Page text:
Tell Me What You Do

COVID’s head-spinning turn served to showcase some very foundational problems in the world of work.

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By Melissa Swift

Conventional wisdom tells us that COVID-19 has been a counterintuitive boon to the working world. As organizations were called upon to pivot quickly, they benefited from a quasi-magical burst of agility?…?suddenly throwing off the shackles of bureaucracy to work in new, fluid, futuristic ways.

Or did they? Increasingly, we’re hearing from our clients that after a productive initial burst, the COVID sprint-turned-marathon has racers staggering along—or dropping by the sidelines entirely.

For many organizations, the head-spinning turn from in-office work in a robust economy to remote work in a troubled one has, in fact, served to showcase some very foundational problems in the world of work. What’s scary is that these aren’t sophisticated issues—they’re simple and fundamental. Here are some striking examples:

Organizations aren’t sure what people do all day. I’ve lost count of how many organizations I’ve heard discuss, in serious or anxiously joking terms, better ways to monitor their employees as they work from home. It isn’t really “Big Brother,” and it is understandable. But when you probe leaders, you realize the worry actually emanates from a very fundamental knowledge gap. These leaders lack any sort of clarity on how these jobs are actually conducted—what the substance of the workday truly consists of. They want to track their folks not to see if they’re doing what they should be doing, but because they were never sure what they should have been doing in the first place.

No one can pin down what “performance” means. That lack of clarity has spawned another issue: organizations aren’t sure what doing a good job really means. One of my clients almost bounced right into her webcam at this idea: “That’s what we’re missing—a performance philosophy!” she said. “We have tons of performance management?…?but what is performance itself?” In retrospect, years of diversity and inclusion data should have clued us into this phenomenon. The skewed performance reviews for women that Frances Frei and Anne Morriss memorably labeled “dopey” in their book Unleashed could only take place in organizations that couldn’t measure what performance is. Now organizations are eager to define performance in more precise terms. This is not a bad thing at all.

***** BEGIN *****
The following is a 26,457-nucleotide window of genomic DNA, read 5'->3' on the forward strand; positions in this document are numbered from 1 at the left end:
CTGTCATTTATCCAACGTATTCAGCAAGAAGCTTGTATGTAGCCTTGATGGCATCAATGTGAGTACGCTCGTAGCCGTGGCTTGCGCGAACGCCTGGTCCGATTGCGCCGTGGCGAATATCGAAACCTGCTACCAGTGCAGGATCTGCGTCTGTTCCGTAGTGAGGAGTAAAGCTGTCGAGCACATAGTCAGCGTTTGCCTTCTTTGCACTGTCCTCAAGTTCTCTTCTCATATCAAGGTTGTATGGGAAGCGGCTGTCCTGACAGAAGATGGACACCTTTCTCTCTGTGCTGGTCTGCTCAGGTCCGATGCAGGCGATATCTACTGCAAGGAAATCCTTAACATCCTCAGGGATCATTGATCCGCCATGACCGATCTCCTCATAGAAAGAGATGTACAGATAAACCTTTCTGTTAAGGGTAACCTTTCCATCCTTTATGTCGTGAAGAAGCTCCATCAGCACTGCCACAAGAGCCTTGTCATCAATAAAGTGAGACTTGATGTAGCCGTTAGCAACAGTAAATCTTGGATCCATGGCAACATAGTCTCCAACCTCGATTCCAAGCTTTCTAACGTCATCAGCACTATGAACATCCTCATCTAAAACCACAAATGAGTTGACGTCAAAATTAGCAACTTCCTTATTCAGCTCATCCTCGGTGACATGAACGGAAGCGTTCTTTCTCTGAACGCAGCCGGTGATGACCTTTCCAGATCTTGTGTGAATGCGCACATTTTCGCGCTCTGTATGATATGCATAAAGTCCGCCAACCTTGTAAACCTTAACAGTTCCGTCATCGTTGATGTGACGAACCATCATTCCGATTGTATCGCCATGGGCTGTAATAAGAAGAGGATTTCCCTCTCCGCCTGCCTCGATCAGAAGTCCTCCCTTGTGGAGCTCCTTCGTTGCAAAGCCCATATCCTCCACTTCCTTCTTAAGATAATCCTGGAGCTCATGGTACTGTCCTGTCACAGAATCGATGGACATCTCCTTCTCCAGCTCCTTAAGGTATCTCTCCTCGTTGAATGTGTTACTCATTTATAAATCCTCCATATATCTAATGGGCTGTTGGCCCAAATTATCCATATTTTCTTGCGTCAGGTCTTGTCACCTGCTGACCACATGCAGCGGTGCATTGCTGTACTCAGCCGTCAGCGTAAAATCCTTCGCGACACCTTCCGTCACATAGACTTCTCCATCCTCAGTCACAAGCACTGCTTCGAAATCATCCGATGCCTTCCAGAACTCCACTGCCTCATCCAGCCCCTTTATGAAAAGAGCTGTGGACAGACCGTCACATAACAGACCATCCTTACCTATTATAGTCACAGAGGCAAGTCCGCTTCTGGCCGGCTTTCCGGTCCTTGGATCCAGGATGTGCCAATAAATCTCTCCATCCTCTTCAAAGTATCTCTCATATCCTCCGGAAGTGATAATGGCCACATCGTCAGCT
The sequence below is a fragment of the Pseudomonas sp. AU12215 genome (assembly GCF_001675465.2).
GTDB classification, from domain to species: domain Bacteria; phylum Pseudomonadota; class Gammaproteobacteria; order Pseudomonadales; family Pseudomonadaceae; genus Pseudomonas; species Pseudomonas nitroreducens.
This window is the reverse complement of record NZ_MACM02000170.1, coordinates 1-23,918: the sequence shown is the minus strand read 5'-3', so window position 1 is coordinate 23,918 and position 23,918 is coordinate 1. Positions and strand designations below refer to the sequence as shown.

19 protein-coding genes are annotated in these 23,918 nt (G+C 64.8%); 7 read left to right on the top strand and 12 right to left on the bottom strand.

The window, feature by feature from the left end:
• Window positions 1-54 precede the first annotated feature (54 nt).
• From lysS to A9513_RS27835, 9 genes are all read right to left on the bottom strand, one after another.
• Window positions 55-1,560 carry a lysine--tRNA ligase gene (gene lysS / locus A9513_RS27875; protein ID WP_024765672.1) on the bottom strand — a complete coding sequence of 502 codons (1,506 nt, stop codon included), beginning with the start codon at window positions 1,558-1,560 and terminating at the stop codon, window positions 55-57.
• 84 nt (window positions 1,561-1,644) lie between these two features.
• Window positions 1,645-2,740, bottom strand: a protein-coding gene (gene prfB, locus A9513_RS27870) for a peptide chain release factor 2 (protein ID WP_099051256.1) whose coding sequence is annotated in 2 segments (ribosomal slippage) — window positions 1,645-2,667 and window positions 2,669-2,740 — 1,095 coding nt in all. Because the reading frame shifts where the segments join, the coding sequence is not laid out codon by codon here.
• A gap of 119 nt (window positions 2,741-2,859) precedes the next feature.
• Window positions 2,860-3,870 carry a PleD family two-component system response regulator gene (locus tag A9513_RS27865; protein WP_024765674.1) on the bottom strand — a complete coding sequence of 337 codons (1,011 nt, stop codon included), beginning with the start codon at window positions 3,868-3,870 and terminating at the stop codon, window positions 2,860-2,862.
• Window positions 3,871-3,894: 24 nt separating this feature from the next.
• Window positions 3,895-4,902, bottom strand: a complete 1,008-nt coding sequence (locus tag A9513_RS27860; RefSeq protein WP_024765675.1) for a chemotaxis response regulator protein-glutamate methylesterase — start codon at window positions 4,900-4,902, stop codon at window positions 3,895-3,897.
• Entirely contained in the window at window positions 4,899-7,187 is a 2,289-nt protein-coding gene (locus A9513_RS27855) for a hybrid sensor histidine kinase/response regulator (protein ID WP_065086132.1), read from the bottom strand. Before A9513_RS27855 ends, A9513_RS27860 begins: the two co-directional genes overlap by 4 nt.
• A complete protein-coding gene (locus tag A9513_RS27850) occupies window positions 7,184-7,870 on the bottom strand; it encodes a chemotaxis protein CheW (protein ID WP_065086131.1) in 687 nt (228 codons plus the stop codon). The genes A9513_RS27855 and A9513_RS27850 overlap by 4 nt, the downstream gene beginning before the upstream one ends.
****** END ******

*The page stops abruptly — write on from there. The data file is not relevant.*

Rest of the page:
Work and life are in a more precarious balance than any of us thought. What looked like a humming machine of families and individuals balancing work and life has been exposed by COVID to be a rickety Rube Goldberg machine where any shift in a single element throws everything off. This conflict is showing up in highly visible ways—such as closed schools and a lack of childcare leading women to depart the workforce at four times the rate of men in September—but also less noticeable ones. For instance, with many workers not commuting, our clients report that employees’ workdays have stretched to fill all waking hours, revealing an uncomfortable push-pull between work and life that had lurked beneath the surface for quite some time.

So the question now becomes obvious: How to fix what COVID has exposed? First, many organizations should start with a reset on what the actual work of the organization is. A lot of the recent, aggressive shouting about “we’re a tech company!” from every sector of the economy has meaningfully obscured the work of what these companies actually do. It’s OK to be a banana company. There is no shame in growing bananas. There is shame in trying to grow bananas while focusing on a million other things that have nothing to do with growing bananas.

Second, a modest proposal: maybe we discard the word “performance” altogether and replace it with a word that means something and can be measured. “Results,” perhaps?

And finally, as organizations consider the future of work, it’s critical they move from the point of view of a shareholder to a stakeholder, taking into consideration the needs of their employees and the world at large. Work should no longer be the ravenous beast that it became in the industrial era and continues as now. We wouldn’t run a piece of equipment to the point of breaking; why do we do so with people?

So COVID didn’t fix work. But it didn’t break it either. It just showed how it was breaking already. Let’s seize this opportunity to fix it.

COVID’s head-spinning turn served to showcase some very foundational problems in the world of work.

Swift is a Korn Ferry senior client partner and the firm’s global leader of workforce transformation.